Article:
● Determine where your dog will be spending most of his time. Because he will be under a
lot of stress with the change of environment (from shelter or foster home to your house),
he may forget any housebreaking (if any) he’s learned. Often a kitchen will work best for
● If you plan on crate training your dog, be sure to have a crate set-up and ready to go for
when you bring your new dog home. Find out more about crate training your dog.
● Dog-proof the area where your pooch will spend most of his time during the first few
months. This may mean taping loose electrical cords to baseboards; storing household
chemicals on high shelves; removing plants, rugs, and breakables; setting up the crate,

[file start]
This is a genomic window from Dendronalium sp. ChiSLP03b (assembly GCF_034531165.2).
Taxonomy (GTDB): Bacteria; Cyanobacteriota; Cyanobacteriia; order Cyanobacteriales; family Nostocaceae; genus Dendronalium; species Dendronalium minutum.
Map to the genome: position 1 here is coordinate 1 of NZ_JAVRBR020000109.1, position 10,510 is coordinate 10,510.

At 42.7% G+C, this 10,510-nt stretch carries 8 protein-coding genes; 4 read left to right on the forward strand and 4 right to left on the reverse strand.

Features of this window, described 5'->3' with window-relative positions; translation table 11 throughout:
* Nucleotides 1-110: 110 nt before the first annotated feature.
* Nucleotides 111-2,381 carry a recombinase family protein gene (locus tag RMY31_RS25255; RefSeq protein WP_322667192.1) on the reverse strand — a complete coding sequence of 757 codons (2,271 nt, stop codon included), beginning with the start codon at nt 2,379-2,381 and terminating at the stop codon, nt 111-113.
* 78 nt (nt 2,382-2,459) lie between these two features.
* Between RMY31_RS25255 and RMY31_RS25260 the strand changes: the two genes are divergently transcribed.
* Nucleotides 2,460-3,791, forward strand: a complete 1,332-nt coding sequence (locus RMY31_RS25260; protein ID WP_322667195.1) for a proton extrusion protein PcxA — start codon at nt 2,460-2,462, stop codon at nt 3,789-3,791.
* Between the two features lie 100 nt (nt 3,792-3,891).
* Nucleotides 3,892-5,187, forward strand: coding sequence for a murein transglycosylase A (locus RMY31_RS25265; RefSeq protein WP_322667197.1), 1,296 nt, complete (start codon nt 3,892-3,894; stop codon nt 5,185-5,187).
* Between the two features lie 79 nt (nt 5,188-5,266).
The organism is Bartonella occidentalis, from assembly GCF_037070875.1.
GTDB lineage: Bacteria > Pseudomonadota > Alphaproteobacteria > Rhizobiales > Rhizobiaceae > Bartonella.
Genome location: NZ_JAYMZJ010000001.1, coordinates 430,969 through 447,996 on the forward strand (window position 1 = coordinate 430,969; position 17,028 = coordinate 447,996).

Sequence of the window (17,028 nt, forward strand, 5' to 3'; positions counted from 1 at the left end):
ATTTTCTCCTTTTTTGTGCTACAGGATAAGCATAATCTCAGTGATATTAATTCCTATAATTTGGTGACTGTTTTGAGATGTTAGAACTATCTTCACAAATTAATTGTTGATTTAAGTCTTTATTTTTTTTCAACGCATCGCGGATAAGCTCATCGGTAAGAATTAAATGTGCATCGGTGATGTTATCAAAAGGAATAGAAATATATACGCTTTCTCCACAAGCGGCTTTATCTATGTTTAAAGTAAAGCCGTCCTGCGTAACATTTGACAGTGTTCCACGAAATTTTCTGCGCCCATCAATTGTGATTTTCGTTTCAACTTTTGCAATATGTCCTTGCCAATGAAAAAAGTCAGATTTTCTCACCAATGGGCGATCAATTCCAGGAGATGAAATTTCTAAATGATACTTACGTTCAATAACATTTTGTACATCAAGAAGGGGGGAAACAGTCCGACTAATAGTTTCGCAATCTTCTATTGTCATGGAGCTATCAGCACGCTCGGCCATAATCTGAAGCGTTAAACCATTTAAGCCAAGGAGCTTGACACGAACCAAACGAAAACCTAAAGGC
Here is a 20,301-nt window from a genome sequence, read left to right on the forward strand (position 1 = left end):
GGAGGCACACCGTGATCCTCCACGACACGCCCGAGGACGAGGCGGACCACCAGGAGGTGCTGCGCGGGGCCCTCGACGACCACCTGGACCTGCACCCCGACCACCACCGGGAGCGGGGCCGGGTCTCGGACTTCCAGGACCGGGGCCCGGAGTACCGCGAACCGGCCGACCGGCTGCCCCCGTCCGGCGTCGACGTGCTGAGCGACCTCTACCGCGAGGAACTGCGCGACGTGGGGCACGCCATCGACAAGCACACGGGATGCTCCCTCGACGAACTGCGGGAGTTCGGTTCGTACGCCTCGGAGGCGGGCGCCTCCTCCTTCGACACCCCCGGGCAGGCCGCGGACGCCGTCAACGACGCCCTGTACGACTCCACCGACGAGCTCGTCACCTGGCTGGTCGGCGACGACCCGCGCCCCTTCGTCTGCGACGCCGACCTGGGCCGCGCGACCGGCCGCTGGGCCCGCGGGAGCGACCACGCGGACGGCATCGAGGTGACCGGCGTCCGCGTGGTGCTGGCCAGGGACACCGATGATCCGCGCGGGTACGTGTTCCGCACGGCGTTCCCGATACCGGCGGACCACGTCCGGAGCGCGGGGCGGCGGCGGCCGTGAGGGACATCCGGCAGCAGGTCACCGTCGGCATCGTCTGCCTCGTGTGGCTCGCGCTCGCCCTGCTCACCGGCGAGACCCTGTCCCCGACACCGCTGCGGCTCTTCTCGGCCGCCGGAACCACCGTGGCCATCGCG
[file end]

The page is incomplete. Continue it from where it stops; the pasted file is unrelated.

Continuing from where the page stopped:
and installing baby gates.
● Training your dog will start the first moment you have him. Take time to create a
vocabulary list everyone will use when giving your dog directions. This will help prevent
confusion and help your dog learn his commands more quickly. Not sure which commands
to use? Check out How to Talk to Your Dog.
● Bring an ID tag with your phone number on it with you when you pick up your dog so that
he has an extra measure of safety for the ride home and the first few uneasy days. If he is
microchipped, be sure to register your contact information with the chip’s company, if the
rescue or shelter did not already do so.